That’s when wannabe rocker Allen emerged on a stage, guitar in hand, smile on his face. His band, “Grown Men,” serenaded the assembled and the party was on.
The overwhelming consensus was that the soccer community was the difference-maker. But it took 12 years before the soccer promise was fulfilled.
The Kingdome had to stay in place until the Mariners exited in mid-1999. Then the Seahawks had to move to Husky Stadium — where Allen originally wanted the team, in a stadium upgraded on his nickel for both teams — for two years before the new stadium opened in 2002.
Mendoza was appointed to the board of directors for the Public Stadium Authority that operates the building, a position he holds today. He was there to assure soccer’s interests were heard.
Even though the USL Sounders, owned since 2001 by Hanauer, had the first sports event in the new stadium — “We beat Vancouver 4-1 in front of 25,500 fans; wanna know who scored?” said Hanauer, in the manner of a father witnessing birth — the soccer community grew impatient for the top-tier league.
Shortly after Tod Leiweke was hired by Allen to become Seahawks CEO in 2003, he called Mendoza to have lunch.
“He said, ‘Fred, I’m told you’re the guy I have to make a speech to,'” Mendoza recalled. “He explained to me that Paul remembers the commitment made to soccer, and the commitment soccer made to him. He said he wanted me to understand that he didn’t have permission to pursue MLS until he righted the Seahawks ship.
“He said, ‘I’m with you, but I have to do this first. We need some time.'”
By 2006, the Seahawks became NFC champions and made their first Super Bowl. In 2007, MLS Commissioner Don Garber introduced Hanauer, who unsuccessfully pursued a franchise for Salt Lake City in 2006, to Joe Roth, a big-time Hollywood producer and huge soccer fan.
Roth had choices as to where he would invest, but was aware that the NBA and Seattle were at odds over the Sonics future. When Seattle was awarded an expansion franchise by MLS in November 2007, the Sonics had begun their final season.
Roth said two years ago, “The main reason we chose Seattle was the Sonics were going.”
Hanauer, who took over as Sounders majority owner from Ross last year, agreed.
“I decided it was a good time to participate, even at a franchise fee six times what it had been two years earlier,” he said, referring to $30 million paid for the Sounders against $5 million for Real Salt Lake. “It was good timing for us, not just because the Sonics were exiting, but the Mariners were struggling, the Seahawks slid back. There wasn’t a lot of juice in the market.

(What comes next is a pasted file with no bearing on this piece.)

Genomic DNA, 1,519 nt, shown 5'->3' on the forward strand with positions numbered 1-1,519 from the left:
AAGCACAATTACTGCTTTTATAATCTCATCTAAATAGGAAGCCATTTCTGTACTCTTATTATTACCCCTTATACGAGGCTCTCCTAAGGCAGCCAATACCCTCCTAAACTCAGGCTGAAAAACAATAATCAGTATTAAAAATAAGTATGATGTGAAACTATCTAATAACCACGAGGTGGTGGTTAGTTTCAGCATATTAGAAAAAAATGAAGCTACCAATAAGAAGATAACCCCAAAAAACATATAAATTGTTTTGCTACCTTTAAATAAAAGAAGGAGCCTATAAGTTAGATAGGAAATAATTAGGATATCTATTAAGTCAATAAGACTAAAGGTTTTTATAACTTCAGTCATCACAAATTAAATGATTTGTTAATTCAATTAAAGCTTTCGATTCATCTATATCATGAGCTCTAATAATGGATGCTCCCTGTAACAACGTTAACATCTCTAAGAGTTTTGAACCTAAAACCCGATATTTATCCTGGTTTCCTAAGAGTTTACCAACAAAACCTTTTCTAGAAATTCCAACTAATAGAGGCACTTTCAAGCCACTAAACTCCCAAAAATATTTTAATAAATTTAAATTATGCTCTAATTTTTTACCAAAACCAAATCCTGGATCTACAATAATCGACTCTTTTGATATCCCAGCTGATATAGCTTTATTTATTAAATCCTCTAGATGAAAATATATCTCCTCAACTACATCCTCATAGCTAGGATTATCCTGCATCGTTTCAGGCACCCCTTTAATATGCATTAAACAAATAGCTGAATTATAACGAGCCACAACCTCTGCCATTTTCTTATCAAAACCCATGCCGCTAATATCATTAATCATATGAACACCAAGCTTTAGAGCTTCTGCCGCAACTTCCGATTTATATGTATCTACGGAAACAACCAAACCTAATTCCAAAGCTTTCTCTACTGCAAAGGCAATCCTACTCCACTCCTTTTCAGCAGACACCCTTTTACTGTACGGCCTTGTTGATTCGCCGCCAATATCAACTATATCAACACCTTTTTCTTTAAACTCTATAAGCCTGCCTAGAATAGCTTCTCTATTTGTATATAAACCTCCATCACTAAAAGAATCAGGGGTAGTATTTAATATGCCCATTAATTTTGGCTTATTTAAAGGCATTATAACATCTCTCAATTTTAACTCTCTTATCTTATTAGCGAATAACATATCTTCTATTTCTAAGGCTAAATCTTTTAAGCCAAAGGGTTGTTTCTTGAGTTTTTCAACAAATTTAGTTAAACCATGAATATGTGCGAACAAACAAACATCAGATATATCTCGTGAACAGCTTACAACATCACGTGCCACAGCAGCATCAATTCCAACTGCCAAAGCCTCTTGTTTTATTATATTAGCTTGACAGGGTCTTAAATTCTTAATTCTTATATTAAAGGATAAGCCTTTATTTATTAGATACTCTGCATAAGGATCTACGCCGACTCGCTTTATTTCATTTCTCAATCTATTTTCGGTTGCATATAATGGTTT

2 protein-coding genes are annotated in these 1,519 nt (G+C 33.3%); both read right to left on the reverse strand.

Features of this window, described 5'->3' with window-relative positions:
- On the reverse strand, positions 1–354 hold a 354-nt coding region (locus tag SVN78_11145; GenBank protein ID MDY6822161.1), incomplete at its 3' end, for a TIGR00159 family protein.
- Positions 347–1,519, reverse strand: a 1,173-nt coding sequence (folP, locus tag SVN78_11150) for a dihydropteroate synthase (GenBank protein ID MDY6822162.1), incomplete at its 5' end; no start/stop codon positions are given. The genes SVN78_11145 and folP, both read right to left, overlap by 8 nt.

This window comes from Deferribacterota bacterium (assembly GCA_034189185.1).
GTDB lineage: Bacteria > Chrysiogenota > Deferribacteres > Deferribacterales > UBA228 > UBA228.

“There was definitely a vacuum we were able to fill quickly.”
The Sounders, with Allen as a co-investor supplying the Seahawks’ business personnel, debuted in March 2009, eight months after the Sonics left. In the first season, they more than doubled the MLS record for attendance in a season. In 2010, Leiweke hired a new Seahawks coach, Pete Carroll, and a new general manager, John Schneider.
By 2013 the Seahawks were again NFC champions, but this time won the Super Bowl. The Sounders signed a world-class American player, Clint Dempsey. By 2014, the Sounders left their five-year partnership with the Seahawks and hired their own soccer-specific front office.
In 2015, Hanauer surrendered his GM role, hired his replacement, Garth Lagerwey, and took over for Roth. In midseason 2016, the franchise’s only head coach, Sigi Schmid, was fired, replaced by top assistant Brian Schmetzer.
And on a frozen December night in Toronto, the Sounders, who had zero shots on goal, completed a bewildering turnaround with an even more bewildering game to became MLS champions.
Two champions, one stadium, one precarious, preposterous path.
“Bart Wiley put it best,” Hanauer said of his chief operating officer. “The two best decisions we made as an organization were partnering with Seahawks, and splitting off operations with the Seahawks, to run our own operations and create our own identity.
“The Seahawks had the infrastructure and safety net. All that experience was paramount to launching with success. Tod couldn’t have been a better partner, who didn’t get enough credit for how successful we were.”
It would also appear the state’s voters made a good decision in 1997. The bonds used to fund construction will be retired on schedule in 2021.
Hanauer, who fell under soccer’s spell in 1976 at the Kingdome’s first sports event, the New York Cosmos and Pele vs. the Sounders, still has a hard time believing what has happened.
He recalled leaving the club’s Pioneer Square offices in December for the Sounders’ victory parade starting at Westlake Center, which drew upward of 50,000 fans.
“I honestly didn’t know if anyone was going to show up,” he said. “I’m serious. We saw some people walking with Sounders gear, and I was thinking, ‘Where are they going? Oh, they’re going to the march.’
“Maybe that’s my defense mechanism, not wanting to be disappointed. But seeing that throng of people, with the joy, the passion and connection to the Sounders, that really took me aback. It showed me what an important part of this community the Sounders have become.”
Not only were there two championships from one stadium ordained by a majority of state voters, the successes also germinated from deep local roots, without anyone noticing.
The three major pro sports ownerships are now led by Seattle natives who went to high school here: Hanauer at Mercer Island, Paul Allen at Lakeside and John Stanton, a Newport High School grad, who took over the Mariners’ majority ownership last season.
If basketball fan and Seattle native Chris Hansen one day were to acquire ownership of an NBA team, the Blanchet student and Roosevelt High School grad would make it four.
Given all the business and competitive travails, often emanating from out-of-town ownerships, that attended Seattle’s sports franchises in the ’70s, ’80s and ’90s, plus the 2008 loss of the Sonics, June 1997, when the local guys won, was the turn from the valley toward the pinnacles.